Increased oxidative stress post-blood transfusion in preterm small for gestation infants compared to appropriate for gestation infants
Thursday, February 13, 2020
2:45 PM – 3:00 PM
Location: Max Bell Auditorium
Introduction: Compared to appropriate for gestation (AGA) infants, small for gestation (SGA) infants are at higher risk of bronchopulmonary dysplasia and retinopathy of prematurity, diseases associated with oxidative stress. Although blood transfusions are associated with oxidative stress, it is unknown how SGA and AGA infants react to blood transfusions. To objective of this study is to determine oxidative stress in SGA and AGA infants after blood transfusion.
Methods: This is a prospective observational study of infants <30 weeks gestation at birth who received blood transfusion. Exclusion criteria included any blood product administered within 3 weeks, sepsis, renal and liver disorders. Urine was collected pre-transfusion, and at 24-48 and 49-72 hours post-transfusion. ELISAs were used to measure urinary 8-OHdG, TBARs, and 8-isoprostane as markers of lipid peroxidation and DNA oxidative injury. Statistical analysis was performed using a two-way non-paired Student t test or Mann-Whitney test for continuous variables as appropriate and χ2 or Fisher's exact test for categorical variables. Linear regression was performed to adjust for confounders.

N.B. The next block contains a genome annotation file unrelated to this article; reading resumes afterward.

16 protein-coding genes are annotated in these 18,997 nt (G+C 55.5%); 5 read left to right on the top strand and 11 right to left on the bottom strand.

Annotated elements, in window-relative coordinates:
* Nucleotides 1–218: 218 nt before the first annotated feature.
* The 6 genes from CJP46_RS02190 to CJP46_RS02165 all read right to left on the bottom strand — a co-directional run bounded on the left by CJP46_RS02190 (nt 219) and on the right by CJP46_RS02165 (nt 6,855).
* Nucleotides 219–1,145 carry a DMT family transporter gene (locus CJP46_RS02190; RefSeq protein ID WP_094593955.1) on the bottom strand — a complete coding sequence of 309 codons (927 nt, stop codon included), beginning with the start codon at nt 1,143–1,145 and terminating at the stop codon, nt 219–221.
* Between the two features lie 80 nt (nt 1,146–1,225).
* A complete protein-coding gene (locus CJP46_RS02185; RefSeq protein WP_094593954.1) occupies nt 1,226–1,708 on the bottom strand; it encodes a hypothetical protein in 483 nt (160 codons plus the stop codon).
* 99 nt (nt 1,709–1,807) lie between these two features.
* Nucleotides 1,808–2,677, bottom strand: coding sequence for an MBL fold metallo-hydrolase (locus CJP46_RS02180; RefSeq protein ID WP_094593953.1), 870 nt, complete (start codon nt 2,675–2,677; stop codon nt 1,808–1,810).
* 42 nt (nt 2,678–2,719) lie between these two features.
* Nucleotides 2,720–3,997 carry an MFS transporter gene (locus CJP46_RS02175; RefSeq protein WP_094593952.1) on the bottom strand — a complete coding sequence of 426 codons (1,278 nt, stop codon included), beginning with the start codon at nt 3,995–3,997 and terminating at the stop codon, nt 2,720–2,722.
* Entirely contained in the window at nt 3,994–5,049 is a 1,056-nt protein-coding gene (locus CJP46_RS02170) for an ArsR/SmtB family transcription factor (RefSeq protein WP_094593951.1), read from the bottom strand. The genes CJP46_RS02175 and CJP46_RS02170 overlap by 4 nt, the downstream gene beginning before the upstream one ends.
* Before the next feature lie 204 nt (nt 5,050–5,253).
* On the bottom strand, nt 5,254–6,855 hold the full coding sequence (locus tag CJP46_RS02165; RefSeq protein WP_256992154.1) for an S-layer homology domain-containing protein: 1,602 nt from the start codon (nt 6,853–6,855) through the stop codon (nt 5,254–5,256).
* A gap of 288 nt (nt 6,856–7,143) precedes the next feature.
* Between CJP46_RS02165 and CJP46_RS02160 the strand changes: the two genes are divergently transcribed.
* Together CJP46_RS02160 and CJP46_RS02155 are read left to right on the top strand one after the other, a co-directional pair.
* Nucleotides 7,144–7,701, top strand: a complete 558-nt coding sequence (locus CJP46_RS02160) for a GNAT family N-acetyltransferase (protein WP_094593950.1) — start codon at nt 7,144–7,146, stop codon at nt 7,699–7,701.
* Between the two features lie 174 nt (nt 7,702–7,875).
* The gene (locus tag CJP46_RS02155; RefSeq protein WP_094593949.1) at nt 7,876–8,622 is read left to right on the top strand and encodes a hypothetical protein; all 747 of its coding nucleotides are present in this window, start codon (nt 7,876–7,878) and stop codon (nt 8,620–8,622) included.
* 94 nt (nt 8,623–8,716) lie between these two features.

Results: There was significantly higher levels of urinary 8-OHdG in SGA infants compared to AGA infants at the two post-transfusion time points (Table 2). Oxidative stress was further increased in SGA infants at 49-72 hours whereas levels were declining in AGA infants (Table 2). Using a general linear model adjusted for gestational age, birthweight, post-natal age in days, sex, antenatal steroids and mode of delivery, the differences remained significant (P=.009 at 24-48 and P=.04 at 49-72 hours).
Conclusion: SGA infants have increased oxidative stress after blood transfusions which may contribute to the higher incidence of BPD and ROP in this population. Our data suggests that transfusing blood to SGA infants should be done judiciously.